So Long, Farewell to the Unemployment Bonus

Nick Stehle | October 12, 2021 | 3:02pm EDT
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A man proffers dollar bills. (Photo credit: Getty/Yuri Cortez/AFP)
A man proffers dollar bills. (Photo credit: Getty/Yuri Cortez/AFP)

Sept. 6 was an important day for our country—the day we said goodbye to the job-killing federal unemployment bonus. 

The bonus, which originally appeared last year as part of the Coronavirus Aid, Relief, and Economic Security Act (CARES Act), was intended to be temporary assistance during the worst of the pandemic for people who lost their jobs through no fault of their own. 

As states began to loosen their restrictions and businesses started hiring again, workers continued to stay home because the $300 weekly bonus made unemployment more lucrative than work. Coupled with a ban on evictions, monthly Child Tax Credit checks, and other expanded benefits, there was little incentive to return to the workforce and 10.4 million jobs went unfilled.

The destruction was widespread—and predictable. More than 70 percent of small businesses struggled to find the help they desperately needed. After enduring month after month of lockdowns, the mom-and-pop shops lucky enough to survive were put in the impossible position of having to compete with the federal government for labor. 

While business owners grappled with government policies, they faced criticism from supporters of the bonus, who claimed that hourly wages were to blame for worker shortages. Even while many offered record-high pay and hiring bonuses to get people back, business owners just couldn't compete with the government luxury of extended time off with pay. As time wore on, American Dreams across the nation were laid to rest.

Powerful testimony from business owners across the country put a face on how devastating the unemployment bonuses were to communities. Kiki Cyrus of Kiki’s Chicken and Waffles in South Carolina and Patrick Pelley of Books and Brews in West Virginia were among those who suffered from government shutdowns and then inflated unemployment benefits. Their establishments survived, but many others closed for good. Businesses that had been in families for generations pulled the chain on their blinking neon open signs for the last time as government dependency, not work, became the norm in their communities.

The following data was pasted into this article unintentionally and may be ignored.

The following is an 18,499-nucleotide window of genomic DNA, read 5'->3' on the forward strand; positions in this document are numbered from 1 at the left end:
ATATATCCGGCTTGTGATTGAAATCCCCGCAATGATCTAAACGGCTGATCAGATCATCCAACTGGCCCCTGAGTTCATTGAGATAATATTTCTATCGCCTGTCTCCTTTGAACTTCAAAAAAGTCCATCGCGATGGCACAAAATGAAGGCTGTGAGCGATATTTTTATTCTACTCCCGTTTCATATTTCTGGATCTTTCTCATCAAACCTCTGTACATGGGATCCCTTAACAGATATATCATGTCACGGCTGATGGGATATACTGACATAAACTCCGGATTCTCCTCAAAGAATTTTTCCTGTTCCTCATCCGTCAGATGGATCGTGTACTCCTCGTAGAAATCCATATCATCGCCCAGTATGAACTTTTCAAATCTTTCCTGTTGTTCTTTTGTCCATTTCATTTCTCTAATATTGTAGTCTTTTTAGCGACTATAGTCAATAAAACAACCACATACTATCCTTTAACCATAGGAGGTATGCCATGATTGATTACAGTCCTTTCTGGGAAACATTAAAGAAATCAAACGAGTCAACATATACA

The consequences of this inequitable burden extended further than just payroll. Thanks to the bonuses and shutdowns, states’ unemployment trust funds plummeted by more than 96 percent between January 2020 and September 2020. In many states, particularly California, the trust funds are now wholly insolvent due to a combination of extended unemployment benefits, a drop in income tax collections, and widespread fraud. As states set their sights on repairing their broken unemployment programs, funding for other resources that help the truly needy were at risk. 

These unnecessary changes to their unemployment system blinded them from a better solution: ending inflated unemployment benefits. We know that the end of the bonus will boost the economy. In 2020, when the first $600 bonus from the CARES Act expired, the number of people on regular state unemployment dropped by nearly two million in just the first two weeks. Hundreds of thousands of jobs were filled, and nearly 1.5 million new businesses were created. And our economy kicked into overdrive. 

Montana was the first state to opt out of the $300 version of the bonus, which spurred 25 other states to follow suit. The results were incredible for Big Sky Country. Since May, there have been 70,000 hires and the state’s growth in income tax reached double digits for the first time in as long as a decade. And unemployment spending dropped from $8.3 million to only $973,000, improving the sustainability of the program and protecting resources for those who truly need them. 

With the $300 bonus gone, other states will likely see similar results. That is, if it’s not replaced with something else. States could extend their own unemployment bonuses, but they’d be choosing a path of great resistance if they truly want their economies to recover and communities to thrive.

Over the course of 18 months, thousands of businesses were destroyed and lives forever altered, but our country has a path forward. Now that the Sept. 6 expiration has passed, states must choose to empower the American workforce rather than expand welfare further. They must bid adieu to policies that are holding Americans and our economy back. 

Nick Stehle is the vice president of communications at the Foundation for Government Accountability.

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